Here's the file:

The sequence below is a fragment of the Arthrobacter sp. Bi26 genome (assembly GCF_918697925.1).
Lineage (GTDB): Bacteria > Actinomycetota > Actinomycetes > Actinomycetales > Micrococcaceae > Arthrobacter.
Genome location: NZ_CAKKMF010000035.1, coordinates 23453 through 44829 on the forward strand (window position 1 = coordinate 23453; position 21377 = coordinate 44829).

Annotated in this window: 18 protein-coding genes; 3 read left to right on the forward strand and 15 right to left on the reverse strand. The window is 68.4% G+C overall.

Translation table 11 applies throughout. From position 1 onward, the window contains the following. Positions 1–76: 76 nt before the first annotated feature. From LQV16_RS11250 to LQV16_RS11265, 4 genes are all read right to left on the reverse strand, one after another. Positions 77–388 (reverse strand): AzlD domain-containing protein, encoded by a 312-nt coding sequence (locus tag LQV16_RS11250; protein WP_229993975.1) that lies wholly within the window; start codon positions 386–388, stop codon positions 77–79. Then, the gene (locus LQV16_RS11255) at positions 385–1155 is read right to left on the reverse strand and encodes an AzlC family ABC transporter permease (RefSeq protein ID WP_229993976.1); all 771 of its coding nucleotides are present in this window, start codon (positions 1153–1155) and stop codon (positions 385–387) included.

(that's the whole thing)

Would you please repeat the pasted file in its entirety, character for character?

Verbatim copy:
The sequence below is a fragment of the Arthrobacter sp. Bi26 genome (assembly GCF_918697925.1).
Lineage (GTDB): Bacteria > Actinomycetota > Actinomycetes > Actinomycetales > Micrococcaceae > Arthrobacter.
Genome location: NZ_CAKKMF010000035.1, coordinates 23453 through 44829 on the forward strand (window position 1 = coordinate 23453; position 21377 = coordinate 44829).

Annotated in this window: 18 protein-coding genes; 3 read left to right on the forward strand and 15 right to left on the reverse strand. The window is 68.4% G+C overall.

Translation table 11 applies throughout. From position 1 onward, the window contains the following. Positions 1–76: 76 nt before the first annotated feature. From LQV16_RS11250 to LQV16_RS11265, 4 genes are all read right to left on the reverse strand, one after another. Positions 77–388 (reverse strand): AzlD domain-containing protein, encoded by a 312-nt coding sequence (locus tag LQV16_RS11250; protein WP_229993975.1) that lies wholly within the window; start codon positions 386–388, stop codon positions 77–79. Then, the gene (locus LQV16_RS11255) at positions 385–1155 is read right to left on the reverse strand and encodes an AzlC family ABC transporter permease (RefSeq protein ID WP_229993976.1); all 771 of its coding nucleotides are present in this window, start codon (positions 1153–1155) and stop codon (positions 385–387) included.